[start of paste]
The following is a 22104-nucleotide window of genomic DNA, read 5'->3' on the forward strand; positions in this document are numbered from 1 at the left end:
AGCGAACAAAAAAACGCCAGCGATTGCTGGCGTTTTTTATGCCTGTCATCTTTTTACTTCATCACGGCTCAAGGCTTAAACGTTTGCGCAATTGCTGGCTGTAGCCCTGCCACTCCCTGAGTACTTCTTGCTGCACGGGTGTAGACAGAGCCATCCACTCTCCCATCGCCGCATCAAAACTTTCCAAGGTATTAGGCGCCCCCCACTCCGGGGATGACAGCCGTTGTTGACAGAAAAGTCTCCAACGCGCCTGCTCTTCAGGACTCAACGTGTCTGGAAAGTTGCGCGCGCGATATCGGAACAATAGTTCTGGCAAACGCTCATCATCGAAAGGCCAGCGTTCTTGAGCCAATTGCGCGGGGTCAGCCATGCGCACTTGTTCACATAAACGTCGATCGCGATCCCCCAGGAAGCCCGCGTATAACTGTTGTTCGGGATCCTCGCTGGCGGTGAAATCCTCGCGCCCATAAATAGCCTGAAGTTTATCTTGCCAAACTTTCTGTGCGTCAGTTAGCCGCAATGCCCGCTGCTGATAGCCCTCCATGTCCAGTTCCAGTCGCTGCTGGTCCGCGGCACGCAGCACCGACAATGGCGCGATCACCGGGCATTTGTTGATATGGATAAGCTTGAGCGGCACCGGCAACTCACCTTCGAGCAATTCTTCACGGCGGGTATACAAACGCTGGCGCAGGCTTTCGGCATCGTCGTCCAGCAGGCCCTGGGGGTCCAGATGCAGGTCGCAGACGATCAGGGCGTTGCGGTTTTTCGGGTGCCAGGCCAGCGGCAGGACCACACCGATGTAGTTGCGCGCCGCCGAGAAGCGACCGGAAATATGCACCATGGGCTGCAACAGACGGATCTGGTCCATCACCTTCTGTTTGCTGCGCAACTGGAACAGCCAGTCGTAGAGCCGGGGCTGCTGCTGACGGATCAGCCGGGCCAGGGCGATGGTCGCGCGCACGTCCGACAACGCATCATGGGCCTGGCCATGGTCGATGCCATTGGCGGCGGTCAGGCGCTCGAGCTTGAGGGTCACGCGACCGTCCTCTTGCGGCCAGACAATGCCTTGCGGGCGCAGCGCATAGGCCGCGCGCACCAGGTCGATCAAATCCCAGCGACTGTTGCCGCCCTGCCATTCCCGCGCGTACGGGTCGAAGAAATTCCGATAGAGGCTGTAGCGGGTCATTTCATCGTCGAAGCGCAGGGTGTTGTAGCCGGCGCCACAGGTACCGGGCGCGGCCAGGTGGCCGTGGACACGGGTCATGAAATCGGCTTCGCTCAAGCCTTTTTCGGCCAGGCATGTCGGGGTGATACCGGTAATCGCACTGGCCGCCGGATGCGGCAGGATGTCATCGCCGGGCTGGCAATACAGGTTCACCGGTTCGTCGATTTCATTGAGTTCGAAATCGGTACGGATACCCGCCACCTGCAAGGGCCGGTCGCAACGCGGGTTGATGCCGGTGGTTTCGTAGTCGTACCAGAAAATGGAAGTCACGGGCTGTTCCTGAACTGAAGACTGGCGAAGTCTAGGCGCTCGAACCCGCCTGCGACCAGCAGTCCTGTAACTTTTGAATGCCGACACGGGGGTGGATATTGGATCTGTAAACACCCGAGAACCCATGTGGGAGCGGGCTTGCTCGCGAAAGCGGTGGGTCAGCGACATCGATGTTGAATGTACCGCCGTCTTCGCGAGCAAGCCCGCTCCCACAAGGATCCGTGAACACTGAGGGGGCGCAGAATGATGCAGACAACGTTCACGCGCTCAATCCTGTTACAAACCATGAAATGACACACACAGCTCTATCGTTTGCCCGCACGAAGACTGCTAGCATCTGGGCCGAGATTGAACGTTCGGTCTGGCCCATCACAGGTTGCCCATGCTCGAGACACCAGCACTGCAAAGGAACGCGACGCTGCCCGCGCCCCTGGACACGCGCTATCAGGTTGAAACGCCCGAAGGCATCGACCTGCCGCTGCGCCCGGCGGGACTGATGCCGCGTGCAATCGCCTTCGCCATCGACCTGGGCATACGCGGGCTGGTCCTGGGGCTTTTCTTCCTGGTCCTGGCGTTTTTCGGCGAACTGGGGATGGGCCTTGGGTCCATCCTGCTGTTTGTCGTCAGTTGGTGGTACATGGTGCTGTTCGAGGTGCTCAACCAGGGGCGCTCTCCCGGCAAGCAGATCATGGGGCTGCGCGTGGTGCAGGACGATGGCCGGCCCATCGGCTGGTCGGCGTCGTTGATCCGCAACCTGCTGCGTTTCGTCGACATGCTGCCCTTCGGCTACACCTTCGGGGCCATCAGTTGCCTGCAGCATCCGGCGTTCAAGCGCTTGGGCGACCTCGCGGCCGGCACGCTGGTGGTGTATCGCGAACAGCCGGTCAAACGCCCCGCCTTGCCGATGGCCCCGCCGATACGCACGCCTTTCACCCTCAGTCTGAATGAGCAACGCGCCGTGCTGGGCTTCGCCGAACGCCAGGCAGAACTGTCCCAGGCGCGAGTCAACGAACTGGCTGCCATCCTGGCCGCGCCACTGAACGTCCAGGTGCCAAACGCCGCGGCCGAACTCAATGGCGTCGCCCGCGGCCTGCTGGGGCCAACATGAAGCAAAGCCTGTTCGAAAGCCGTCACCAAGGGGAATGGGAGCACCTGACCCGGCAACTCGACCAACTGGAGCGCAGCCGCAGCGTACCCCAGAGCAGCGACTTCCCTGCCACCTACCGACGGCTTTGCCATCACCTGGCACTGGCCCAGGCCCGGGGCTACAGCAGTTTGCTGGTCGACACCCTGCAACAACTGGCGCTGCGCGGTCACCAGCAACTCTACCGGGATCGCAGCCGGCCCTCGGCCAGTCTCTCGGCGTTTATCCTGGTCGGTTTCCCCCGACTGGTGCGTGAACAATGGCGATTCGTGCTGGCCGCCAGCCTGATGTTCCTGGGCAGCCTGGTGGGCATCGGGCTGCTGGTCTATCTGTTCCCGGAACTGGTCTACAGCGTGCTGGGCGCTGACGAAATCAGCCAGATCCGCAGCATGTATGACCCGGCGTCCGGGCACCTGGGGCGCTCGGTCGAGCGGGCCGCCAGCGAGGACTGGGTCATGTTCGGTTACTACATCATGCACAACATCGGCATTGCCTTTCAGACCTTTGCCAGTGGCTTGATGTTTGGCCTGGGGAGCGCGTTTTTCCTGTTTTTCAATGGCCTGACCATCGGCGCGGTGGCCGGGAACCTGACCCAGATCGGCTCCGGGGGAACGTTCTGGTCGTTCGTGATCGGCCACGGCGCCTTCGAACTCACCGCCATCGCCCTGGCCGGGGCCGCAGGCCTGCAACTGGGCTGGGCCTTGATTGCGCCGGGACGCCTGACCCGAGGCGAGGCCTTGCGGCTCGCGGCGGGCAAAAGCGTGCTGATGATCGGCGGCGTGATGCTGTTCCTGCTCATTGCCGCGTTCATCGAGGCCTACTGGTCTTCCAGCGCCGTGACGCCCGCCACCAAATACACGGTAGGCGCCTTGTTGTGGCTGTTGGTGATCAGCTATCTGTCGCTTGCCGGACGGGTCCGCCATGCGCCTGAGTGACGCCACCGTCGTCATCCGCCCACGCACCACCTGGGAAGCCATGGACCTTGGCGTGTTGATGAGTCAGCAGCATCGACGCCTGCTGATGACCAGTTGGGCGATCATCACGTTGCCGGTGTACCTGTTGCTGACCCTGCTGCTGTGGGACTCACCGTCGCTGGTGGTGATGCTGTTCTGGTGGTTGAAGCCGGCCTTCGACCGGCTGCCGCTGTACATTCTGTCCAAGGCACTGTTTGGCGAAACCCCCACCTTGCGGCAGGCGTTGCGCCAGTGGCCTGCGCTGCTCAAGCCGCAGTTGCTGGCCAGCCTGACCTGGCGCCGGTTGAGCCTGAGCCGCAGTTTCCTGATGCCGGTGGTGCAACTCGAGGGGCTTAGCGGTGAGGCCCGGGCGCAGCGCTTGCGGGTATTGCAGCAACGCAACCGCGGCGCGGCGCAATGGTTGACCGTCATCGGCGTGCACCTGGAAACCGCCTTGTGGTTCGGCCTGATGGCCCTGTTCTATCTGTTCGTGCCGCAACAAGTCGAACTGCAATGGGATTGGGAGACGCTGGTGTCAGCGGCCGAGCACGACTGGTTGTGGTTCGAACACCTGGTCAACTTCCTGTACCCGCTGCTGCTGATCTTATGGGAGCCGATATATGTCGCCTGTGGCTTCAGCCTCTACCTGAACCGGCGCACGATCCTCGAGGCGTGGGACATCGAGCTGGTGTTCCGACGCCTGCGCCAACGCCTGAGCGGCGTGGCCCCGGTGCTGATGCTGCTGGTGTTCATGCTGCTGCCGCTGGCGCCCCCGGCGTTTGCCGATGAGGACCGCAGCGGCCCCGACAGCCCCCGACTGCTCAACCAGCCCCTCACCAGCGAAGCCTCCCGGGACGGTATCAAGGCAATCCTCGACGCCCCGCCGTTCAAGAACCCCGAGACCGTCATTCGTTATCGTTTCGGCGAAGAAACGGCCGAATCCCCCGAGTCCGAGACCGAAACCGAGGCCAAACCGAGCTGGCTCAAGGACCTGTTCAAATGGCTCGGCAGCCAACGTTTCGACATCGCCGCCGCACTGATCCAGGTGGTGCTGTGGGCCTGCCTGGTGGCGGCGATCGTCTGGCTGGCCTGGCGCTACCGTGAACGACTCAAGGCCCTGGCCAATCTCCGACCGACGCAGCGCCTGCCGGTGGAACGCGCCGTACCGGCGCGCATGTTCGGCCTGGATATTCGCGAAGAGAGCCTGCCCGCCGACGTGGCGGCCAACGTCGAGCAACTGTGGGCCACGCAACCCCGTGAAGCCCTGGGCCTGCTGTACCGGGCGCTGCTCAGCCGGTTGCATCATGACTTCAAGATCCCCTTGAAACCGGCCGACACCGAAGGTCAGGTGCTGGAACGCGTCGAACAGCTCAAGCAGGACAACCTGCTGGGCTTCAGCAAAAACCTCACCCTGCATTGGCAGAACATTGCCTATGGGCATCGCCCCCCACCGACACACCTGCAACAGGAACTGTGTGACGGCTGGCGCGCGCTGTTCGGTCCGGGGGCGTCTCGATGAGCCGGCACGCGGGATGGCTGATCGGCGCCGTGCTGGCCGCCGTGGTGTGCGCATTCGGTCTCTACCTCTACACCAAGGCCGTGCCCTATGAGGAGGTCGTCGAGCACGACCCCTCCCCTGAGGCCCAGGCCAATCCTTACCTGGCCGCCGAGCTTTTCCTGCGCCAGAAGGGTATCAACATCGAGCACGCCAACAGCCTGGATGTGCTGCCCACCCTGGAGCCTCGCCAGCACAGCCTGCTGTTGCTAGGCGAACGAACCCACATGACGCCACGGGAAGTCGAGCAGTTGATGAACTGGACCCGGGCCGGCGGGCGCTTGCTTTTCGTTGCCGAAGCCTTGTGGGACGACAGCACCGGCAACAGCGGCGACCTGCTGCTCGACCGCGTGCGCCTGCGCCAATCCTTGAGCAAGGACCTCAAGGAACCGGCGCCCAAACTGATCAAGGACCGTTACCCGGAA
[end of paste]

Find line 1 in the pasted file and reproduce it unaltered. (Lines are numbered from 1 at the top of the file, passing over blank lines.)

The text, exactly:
The following is a 22104-nucleotide window of genomic DNA, read 5'->3' on the forward strand; positions in this document are numbered from 1 at the left end: